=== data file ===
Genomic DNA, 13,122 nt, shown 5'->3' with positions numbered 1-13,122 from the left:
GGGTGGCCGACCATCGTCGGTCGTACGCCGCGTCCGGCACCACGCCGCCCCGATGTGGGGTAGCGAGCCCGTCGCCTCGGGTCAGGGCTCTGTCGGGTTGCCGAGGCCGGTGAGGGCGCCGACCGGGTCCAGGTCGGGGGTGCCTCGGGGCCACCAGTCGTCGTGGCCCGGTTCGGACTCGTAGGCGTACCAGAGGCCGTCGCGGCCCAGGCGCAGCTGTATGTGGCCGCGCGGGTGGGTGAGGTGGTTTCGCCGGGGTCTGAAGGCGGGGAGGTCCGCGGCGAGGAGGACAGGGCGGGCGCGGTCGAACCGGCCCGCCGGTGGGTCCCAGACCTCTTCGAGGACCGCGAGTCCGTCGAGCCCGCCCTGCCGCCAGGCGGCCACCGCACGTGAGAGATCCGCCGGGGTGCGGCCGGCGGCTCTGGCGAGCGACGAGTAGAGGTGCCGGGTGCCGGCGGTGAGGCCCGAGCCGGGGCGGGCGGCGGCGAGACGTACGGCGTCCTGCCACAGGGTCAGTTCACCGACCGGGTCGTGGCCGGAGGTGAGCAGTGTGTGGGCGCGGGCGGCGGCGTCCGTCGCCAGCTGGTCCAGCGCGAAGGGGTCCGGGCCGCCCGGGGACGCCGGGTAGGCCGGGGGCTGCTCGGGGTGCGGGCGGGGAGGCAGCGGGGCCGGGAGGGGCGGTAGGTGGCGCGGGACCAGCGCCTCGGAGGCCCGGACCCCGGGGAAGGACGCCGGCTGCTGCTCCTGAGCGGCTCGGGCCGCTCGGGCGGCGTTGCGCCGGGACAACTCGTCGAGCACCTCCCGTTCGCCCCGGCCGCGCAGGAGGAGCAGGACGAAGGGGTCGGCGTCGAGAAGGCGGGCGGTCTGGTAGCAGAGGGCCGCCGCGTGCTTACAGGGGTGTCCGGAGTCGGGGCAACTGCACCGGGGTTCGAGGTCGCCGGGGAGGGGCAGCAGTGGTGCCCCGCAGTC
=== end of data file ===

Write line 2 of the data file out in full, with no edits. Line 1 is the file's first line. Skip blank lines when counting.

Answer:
GGGTGGCCGACCATCGTCGGTCGTACGCCGCGTCCGGCACCACGCCGCCCCGATGTGGGGTAGCGAGCCCGTCGCCTCGGGTCAGGGCTCTGTCGGGTTGCCGAGGCCGGTGAGGGCGCCGACCGGGTCCAGGTCGGGGGTGCCTCGGGGCCACCAGTCGTCGTGGCCCGGTTCGGACTCGTAGGCGTACCAGAGGCCGTCGCGGCCCAGGCGCAGCTGTATGTGGCCGCGCGGGTGGGTGAGGTGGTTTCGCCGGGGTCTGAAGGCGGGGAGGTCCGCGGCGAGGAGGACAGGGCGGGCGCGGTCGAACCGGCCCGCCGGTGGGTCCCAGACCTCTTCGAGGACCGCGAGTCCGTCGAGCCCGCCCTGCCGCCAGGCGGCCACCGCACGTGAGAGATCCGCCGGGGTGCGGCCGGCGGCTCTGGCGAGCGACGAGTAGAGGTGCCGGGTGCCGGCGGTGAGGCCCGAGCCGGGGCGGGCGGCGGCGAGACGTACGGCGTCCTGCCACAGGGTCAGTTCACCGACCGGGTCGTGGCCGGAGGTGAGCAGTGTGTGGGCGCGGGCGGCGGCGTCCGTCGCCAGCTGGTCCAGCGCGAAGGGGTCCGGGCCGCCCGGGGACGCCGGGTAGGCCGGGGGCTGCTCGGGGTGCGGGCGGGGAGGCAGCGGGGCCGGGAGGGGCGGTAGGTGGCGCGGGACCAGCGCCTCGGAGGCCCGGACCCCGGGGAAGGACGCCGGCTGCTGCTCCTGAGCGGCTCGGGCCGCTCGGGCGGCGTTGCGCCGGGACAACTCGTCGAGCACCTCCCGTTCGCCCCGGCCGCGCAGGAGGAGCAGGACGAAGGGGTCGGCGTCGAGAAGGCGGGCGGTCTGGTAGCAGAGGGCCGCCGCGTGCTTACAGGGGTGTCCGGAGTCGGGGCAACTGCACCGGGGTTCGAGGTCGCCGGGGAGGGGCAGCAGTGGTGCCCCGCAGTC